At the same time, new challenges have arisen. Overall, the EU’s shift still needs to be translated into meaningful action within member states. Some governments used the COVID-19 pandemic to control the media, including restricting access to journalists and withholding public-interest information. Russia’s all-out invasion of Ukraine in 2022 has tested the EU’s ability to protect journalist safety. 

Other problems persist too. 

In 2015, the Committee to Protect Journalists published “Balancing Act,”2 a special report noting the delicate diplomatic and political way in which the EU was forced to operate given the constraints of a weak legal arsenal and limited ability to change recalcitrant behavior in member states. The report noted that the capacity of the EU was limited to how much power member states were ready to concede to Brussels.

Many other concerns remain. Draft and active digital legislation threatens journalists’ right to privacy and encryption. Trade secrets pose a routine obstacle to legitimate public interest reporting. The EU institutions themselves are far from fully transparent; the European Commission’s handling of access to information requests can result in either restricted information or delayed responses. Journalists interviewed by CPJ say that the ease and flow of the Commission’s media interactions vary, often depending on its relationship with individual outlets or sensitivity on certain subjects. 

As CPJ noted in 2015, defending press freedom at home sets an example internationally. However, the EU’s foreign relations strategy for dealing with autocrats who violate journalists’ rights often still lacks uniformity or clarity. The frameworks, response mechanisms, and guidelines are all there and can be effective. The question is the extent to which EU officials abroad know or make use of them and how local trade or political considerations hamper local diplomats’ forceful defense of press freedom in third countries.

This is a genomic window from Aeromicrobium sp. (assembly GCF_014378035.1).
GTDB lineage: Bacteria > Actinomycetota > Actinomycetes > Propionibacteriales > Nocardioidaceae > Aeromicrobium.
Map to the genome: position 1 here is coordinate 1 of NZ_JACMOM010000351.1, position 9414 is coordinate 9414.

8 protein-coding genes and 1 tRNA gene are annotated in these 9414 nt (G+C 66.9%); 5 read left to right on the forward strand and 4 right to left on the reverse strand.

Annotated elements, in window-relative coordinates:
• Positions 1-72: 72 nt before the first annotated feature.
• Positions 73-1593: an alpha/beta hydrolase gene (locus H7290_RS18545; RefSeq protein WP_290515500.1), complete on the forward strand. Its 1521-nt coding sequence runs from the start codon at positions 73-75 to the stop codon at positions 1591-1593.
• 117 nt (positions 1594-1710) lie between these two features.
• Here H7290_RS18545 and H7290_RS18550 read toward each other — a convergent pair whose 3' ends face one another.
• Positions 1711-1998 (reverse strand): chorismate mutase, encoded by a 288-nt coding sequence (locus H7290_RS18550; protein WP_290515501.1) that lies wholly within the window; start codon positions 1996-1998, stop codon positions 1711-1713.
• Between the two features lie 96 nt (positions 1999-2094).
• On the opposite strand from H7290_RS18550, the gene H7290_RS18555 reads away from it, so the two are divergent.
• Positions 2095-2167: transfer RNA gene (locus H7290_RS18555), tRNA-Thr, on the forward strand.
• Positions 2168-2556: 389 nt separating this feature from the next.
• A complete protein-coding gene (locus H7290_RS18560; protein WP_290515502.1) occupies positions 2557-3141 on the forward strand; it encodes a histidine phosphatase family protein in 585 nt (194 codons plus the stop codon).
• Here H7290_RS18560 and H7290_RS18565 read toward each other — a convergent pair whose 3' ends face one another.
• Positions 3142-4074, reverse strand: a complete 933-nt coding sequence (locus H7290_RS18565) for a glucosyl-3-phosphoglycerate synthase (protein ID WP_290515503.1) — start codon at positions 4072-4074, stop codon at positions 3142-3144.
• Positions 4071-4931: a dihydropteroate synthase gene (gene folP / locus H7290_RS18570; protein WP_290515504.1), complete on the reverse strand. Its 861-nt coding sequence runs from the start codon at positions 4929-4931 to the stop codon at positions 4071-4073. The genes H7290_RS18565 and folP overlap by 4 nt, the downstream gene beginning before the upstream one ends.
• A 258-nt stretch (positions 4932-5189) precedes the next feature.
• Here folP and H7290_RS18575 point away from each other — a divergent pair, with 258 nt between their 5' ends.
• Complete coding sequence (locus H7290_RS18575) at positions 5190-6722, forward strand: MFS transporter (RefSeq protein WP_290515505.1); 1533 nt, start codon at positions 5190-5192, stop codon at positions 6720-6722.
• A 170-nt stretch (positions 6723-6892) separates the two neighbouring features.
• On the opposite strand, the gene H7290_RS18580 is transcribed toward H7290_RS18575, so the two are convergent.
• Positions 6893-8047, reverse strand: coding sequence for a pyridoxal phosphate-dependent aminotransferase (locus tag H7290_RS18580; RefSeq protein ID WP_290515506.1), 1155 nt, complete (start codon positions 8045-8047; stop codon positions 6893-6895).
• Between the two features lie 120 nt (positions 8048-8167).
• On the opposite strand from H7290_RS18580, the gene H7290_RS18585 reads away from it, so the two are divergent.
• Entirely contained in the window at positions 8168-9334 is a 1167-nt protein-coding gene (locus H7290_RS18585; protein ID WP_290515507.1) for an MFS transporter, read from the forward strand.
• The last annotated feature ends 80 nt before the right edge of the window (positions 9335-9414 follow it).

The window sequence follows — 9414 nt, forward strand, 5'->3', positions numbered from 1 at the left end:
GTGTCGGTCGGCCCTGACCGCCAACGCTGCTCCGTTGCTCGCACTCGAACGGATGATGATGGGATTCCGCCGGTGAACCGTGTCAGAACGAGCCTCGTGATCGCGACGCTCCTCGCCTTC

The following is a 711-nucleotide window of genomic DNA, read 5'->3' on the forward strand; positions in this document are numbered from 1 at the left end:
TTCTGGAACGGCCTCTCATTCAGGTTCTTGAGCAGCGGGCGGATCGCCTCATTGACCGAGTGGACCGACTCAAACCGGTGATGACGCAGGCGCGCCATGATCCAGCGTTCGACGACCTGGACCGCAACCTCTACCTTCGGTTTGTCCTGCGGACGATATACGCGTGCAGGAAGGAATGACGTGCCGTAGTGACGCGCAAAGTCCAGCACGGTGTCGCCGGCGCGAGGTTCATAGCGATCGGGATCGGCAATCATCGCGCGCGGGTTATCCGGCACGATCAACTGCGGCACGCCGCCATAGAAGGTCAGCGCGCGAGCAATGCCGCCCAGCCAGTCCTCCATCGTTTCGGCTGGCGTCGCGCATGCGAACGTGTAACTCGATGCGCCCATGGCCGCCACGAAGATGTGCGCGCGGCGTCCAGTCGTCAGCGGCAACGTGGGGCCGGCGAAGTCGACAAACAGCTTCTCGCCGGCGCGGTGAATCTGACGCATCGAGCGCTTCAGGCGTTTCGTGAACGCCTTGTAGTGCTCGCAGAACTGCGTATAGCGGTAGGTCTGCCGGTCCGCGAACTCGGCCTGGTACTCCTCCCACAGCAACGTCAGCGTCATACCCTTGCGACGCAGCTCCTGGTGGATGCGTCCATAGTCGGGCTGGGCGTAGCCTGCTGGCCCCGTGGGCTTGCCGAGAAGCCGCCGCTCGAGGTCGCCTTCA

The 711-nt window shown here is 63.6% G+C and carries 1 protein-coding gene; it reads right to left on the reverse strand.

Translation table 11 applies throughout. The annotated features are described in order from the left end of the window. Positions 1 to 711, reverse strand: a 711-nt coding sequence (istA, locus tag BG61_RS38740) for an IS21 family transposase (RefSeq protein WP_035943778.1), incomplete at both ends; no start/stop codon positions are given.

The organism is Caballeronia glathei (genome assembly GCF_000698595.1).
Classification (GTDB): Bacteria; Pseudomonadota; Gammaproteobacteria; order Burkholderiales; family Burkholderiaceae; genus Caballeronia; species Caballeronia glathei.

This 2023 report, “Fragile Progress,” provides a snapshot of the current state of play regarding the EU institutions and press freedom in recent years. Based on CPJ’s own research and interviews with journalists, press freedom advocates, and EU insiders3, it finds that much progress has been made, but combating entrenched pressure on and threats to journalists in Europe – and setting an effective example for governments around the world – still requires improved and sustained action from Brussels.

The report also includes CPJ’s recommendations to EU institutions and member states on defending press freedom and ensuring journalist safety. Chief among these are:

  • Remedying problematic EU legislation, policy, or practice that restricts the work of journalists or threatens press freedom.
  • Ensuring that positive press freedom reforms taken by the EU – including the Rule of Law Mechanism, the draft European Media Freedom Act, and the draft anti-SLAPP Directive – are robust enough to become effective tools in the defense of press freedom.
  • Continuing to demonstrate international leadership by strengthening its full range of available political, diplomatic, and emergency assistance to all journalists at risk and in need of help, safe shelter and support.
  • Ensuring that the next European Commission, in place in 2024, has a strong press freedom mandate and vision.